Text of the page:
The CARES Act (text here), section 2201, provides economic stimulus payments. It provides that individuals get $1,200, and joint filers get $2,400, plus $500 for each qualifying child (16 or under). It also provides an income phaseout that reduces the credit "by 5 percent of so much of the taxpayer’s adjusted gross income as exceeds" a certain level -- $75,000 for single filers or $150,000 for joint filers. This means that, without children, one's payment will reduce to 0 if one's AGI exceeds $99,000 ($75,000 + $1,200 / 5%) for single filers, or $198,000 ($150,000 + $2,400 / 5%) for single filers.

My question is, how would this work for a family that is filing jointly with two dependent qualifying children? If their AGI is below $150,000, they receive $3,400 ($2,400 + 2 * $500). Does their payment still reduce to 0 at an AGI of $198,000, or does it slowly reduce until an AGI of $218,000 ($150,000 + $3,400 / 5%)?

  • off topic: I am amused that they had to give it a name that formed the acronym "CARES" while at the same time it could have been "WHO CARES" which either could be derogatory or refer to the World Health Organization.
    – user12515
    Apr 1 '20 at 20:49

The text of the provision (subsection (c) of new section 6428) says:

(c) Limitation based on adjusted gross income.—The amount of the credit allowed by subsection (a) (determined without regard to this subsection and subsection (e)) shall be reduced (but not below zero) by 5 percent of so much of the taxpayer’s adjusted gross income as exceeds—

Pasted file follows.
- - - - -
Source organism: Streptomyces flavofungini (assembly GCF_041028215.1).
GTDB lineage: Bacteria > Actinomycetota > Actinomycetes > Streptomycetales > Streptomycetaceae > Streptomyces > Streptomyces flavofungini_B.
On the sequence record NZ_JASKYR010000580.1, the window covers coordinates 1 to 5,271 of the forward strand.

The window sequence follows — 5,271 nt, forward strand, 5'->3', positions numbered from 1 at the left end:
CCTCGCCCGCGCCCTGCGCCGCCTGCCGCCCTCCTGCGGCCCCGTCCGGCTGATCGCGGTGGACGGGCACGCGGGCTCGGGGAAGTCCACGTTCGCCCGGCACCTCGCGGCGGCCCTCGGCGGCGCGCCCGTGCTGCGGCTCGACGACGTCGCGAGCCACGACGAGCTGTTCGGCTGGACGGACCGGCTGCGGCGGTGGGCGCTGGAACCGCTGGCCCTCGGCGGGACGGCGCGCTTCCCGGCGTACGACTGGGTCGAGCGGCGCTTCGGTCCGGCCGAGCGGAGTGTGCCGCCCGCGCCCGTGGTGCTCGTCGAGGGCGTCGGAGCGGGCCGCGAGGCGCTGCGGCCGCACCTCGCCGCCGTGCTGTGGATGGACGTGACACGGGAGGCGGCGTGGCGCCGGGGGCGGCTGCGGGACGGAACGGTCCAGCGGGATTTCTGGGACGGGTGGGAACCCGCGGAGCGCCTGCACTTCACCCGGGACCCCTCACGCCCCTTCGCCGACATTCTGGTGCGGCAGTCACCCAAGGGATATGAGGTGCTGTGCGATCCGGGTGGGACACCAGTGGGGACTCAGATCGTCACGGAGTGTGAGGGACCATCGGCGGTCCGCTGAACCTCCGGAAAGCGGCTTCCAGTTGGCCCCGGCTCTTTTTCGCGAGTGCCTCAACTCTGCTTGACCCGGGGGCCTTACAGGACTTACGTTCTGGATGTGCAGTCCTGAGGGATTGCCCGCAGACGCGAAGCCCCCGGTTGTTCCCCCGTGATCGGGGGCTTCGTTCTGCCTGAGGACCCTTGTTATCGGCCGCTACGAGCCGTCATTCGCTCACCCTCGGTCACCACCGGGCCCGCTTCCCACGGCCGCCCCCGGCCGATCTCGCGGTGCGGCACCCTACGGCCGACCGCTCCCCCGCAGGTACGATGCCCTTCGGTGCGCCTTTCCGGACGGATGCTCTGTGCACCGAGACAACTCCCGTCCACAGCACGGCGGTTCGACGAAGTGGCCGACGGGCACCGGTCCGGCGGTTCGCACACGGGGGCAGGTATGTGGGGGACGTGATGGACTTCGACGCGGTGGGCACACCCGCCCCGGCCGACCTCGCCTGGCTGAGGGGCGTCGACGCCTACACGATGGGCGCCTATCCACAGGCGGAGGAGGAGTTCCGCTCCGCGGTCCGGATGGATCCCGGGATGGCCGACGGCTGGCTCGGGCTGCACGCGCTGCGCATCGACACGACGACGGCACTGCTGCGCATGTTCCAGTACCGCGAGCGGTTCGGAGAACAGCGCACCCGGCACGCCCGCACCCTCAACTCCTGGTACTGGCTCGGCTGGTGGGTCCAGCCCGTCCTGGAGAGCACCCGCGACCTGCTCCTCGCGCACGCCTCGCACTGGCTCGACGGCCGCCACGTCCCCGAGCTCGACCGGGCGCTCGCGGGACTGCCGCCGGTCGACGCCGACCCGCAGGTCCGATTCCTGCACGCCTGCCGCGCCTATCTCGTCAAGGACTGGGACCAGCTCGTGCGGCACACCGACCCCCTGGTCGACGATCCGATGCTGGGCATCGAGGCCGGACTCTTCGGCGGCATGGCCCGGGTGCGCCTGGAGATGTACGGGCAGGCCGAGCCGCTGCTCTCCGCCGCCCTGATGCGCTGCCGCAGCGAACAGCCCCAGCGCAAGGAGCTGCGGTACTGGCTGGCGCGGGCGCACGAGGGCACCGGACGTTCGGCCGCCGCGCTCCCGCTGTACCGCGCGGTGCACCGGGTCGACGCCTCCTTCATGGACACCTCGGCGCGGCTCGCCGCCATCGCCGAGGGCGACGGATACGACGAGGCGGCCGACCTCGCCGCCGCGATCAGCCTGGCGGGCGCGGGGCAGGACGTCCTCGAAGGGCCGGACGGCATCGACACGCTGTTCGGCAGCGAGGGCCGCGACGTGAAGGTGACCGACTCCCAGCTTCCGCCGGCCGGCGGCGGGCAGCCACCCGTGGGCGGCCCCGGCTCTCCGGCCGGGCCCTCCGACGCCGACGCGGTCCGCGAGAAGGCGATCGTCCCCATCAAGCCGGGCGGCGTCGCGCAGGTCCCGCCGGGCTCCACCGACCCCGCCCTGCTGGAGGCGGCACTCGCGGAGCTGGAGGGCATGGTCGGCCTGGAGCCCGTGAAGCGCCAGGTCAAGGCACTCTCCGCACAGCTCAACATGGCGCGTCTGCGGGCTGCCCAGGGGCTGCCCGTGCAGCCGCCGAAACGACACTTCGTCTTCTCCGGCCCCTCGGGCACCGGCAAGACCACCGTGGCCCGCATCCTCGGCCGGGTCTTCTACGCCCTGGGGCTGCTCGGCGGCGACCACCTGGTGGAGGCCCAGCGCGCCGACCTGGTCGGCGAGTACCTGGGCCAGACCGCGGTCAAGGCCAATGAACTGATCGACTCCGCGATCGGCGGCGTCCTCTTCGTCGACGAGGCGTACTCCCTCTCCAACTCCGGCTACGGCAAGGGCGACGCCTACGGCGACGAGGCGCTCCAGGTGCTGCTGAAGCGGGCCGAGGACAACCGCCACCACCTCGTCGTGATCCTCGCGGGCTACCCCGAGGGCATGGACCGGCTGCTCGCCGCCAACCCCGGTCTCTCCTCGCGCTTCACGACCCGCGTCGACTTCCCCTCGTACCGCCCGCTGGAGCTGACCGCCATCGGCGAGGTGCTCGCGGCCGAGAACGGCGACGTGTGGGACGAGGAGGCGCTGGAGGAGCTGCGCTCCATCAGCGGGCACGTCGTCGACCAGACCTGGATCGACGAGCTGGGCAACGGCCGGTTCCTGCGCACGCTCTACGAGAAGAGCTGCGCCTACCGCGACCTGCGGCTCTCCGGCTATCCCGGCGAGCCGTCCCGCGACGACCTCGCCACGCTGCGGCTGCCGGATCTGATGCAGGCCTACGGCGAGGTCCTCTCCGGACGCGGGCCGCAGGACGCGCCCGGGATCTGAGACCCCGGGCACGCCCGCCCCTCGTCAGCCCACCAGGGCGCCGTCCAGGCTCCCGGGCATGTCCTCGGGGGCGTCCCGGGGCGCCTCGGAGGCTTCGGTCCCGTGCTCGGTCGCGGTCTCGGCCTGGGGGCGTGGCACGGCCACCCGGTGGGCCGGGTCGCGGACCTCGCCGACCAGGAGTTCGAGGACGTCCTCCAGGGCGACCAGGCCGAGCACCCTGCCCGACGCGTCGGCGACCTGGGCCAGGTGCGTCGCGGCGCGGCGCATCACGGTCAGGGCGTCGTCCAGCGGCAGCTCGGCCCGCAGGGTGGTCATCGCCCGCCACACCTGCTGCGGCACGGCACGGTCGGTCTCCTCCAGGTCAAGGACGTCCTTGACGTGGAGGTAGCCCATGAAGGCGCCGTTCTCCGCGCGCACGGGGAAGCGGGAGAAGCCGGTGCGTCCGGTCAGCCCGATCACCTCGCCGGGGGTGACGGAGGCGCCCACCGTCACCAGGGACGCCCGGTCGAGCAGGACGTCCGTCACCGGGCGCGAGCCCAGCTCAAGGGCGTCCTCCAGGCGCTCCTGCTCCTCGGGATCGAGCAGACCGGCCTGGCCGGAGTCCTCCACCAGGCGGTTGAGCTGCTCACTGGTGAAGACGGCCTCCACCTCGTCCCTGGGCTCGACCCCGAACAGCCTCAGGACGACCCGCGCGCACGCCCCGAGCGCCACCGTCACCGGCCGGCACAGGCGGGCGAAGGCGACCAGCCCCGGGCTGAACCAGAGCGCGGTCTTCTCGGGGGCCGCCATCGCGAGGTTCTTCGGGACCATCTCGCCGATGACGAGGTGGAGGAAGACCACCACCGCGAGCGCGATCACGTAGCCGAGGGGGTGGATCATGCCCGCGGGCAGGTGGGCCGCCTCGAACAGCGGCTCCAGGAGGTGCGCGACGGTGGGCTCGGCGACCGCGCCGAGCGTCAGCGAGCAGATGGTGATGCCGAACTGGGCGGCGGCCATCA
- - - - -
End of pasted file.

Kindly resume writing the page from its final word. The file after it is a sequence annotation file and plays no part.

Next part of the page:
(1) $150,000 in the case of a joint return,

(2) $112,500 in the case of a head of household, and

(3) $75,000 in the case of a taxpayer not described in paragraph (1) or (2).

While people are quoting $99,000 and $198,000, those aren't actually in the text of the law, and US courts look first to the actual text of the law. By the text, a couple with 2 children and an AGI of $198,000 has an initial rebate of $3,400, which is then reduced by 5% of $48,000 (or $2,400) to give a net rebate of $1,000. The Congressional Research Service produced a summary of the rebate, and their chart also shows that a married couple with two children gets a rebate well after hitting $200,000 in AGI.

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